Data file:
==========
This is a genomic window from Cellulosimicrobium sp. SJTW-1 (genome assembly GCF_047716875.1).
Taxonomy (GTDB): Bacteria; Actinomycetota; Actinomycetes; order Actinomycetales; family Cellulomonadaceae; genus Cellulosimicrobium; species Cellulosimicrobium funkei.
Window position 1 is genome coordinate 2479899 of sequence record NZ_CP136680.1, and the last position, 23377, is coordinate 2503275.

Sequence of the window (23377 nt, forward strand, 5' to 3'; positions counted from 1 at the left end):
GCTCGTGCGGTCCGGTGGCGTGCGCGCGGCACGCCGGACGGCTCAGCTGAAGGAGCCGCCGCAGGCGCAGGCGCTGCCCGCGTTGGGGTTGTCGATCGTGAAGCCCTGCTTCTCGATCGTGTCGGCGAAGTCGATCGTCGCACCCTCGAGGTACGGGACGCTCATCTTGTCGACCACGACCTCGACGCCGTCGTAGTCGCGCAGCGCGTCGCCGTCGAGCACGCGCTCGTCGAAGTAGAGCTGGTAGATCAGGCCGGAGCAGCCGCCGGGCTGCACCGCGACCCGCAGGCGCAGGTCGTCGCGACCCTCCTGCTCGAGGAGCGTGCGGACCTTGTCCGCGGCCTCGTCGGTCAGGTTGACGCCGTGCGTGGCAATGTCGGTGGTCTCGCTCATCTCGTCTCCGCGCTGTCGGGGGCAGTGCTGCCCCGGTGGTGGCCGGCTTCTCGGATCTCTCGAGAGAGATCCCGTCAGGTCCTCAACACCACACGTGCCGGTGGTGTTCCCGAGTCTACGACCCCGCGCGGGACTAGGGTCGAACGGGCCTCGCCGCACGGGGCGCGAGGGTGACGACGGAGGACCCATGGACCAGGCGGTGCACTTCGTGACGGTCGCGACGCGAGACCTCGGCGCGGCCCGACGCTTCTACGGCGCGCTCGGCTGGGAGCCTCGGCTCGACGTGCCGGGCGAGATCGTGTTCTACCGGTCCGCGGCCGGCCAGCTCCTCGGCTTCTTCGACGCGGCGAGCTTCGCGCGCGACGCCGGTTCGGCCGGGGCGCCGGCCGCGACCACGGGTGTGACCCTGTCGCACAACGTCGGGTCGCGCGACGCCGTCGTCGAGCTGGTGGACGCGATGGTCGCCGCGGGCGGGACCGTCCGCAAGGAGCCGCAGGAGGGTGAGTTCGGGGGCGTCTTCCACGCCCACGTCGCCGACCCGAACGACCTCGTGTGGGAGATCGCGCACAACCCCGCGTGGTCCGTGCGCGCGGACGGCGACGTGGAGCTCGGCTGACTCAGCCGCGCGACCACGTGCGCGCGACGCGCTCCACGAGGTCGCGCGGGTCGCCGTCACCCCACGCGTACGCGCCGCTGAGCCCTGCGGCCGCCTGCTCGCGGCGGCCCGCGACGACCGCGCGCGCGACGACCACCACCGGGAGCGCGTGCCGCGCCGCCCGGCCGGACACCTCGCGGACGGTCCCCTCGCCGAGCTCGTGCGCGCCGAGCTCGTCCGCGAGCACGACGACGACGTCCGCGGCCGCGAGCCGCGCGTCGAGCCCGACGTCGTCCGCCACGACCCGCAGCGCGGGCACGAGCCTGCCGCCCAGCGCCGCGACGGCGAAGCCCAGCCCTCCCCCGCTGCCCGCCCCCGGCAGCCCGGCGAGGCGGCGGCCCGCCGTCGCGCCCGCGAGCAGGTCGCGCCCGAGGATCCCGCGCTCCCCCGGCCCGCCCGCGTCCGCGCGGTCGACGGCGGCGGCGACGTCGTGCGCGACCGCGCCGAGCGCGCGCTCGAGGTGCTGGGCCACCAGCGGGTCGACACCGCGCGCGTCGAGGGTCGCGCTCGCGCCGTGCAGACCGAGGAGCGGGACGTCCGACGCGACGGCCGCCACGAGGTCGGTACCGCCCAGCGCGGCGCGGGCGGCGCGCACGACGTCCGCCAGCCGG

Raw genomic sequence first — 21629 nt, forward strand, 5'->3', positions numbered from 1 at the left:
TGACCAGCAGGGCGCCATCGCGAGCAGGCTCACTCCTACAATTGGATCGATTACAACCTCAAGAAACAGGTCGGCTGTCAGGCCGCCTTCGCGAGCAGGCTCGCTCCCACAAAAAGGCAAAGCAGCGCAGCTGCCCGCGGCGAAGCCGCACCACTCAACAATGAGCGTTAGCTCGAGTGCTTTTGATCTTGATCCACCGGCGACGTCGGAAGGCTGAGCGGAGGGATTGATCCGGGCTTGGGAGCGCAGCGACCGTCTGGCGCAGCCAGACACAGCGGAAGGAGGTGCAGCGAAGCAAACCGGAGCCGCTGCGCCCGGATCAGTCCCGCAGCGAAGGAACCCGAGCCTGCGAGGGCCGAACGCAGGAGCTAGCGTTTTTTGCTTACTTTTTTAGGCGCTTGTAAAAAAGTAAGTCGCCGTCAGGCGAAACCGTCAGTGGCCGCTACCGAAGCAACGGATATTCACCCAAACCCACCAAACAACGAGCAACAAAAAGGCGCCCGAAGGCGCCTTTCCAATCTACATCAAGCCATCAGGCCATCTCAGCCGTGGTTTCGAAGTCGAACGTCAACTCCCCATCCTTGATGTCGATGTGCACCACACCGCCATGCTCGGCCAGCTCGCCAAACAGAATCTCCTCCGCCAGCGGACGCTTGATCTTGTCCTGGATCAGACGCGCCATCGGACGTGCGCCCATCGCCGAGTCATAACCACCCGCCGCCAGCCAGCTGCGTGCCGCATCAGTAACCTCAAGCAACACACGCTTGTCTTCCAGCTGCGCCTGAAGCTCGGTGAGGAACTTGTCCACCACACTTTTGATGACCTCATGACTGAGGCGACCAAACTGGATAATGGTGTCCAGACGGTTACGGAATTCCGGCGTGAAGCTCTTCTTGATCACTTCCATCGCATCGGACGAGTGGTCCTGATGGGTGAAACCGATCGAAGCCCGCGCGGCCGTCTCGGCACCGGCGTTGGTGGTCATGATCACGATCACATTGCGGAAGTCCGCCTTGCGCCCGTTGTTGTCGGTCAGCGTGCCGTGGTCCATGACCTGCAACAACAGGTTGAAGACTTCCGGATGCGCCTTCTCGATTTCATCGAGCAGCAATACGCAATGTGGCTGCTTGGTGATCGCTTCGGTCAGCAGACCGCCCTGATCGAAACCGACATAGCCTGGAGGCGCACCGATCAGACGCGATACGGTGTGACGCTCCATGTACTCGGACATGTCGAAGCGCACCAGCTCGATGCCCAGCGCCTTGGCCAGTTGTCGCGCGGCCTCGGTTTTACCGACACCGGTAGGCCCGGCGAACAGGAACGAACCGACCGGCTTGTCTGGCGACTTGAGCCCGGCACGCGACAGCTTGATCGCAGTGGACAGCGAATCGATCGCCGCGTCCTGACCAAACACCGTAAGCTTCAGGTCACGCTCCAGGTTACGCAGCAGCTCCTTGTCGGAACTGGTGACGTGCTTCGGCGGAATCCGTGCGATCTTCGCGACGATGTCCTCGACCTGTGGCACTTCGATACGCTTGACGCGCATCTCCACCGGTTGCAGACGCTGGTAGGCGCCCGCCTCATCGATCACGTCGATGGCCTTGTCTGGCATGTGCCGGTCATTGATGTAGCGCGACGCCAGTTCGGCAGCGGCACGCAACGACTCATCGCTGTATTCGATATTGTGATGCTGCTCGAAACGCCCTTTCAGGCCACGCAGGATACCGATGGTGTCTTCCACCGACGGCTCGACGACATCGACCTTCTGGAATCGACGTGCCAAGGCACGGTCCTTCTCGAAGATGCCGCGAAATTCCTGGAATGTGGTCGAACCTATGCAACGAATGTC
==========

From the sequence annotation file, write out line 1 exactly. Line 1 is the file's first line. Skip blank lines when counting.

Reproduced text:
This is a genomic window from Cellulosimicrobium sp. SJTW-1 (genome assembly GCF_047716875.1).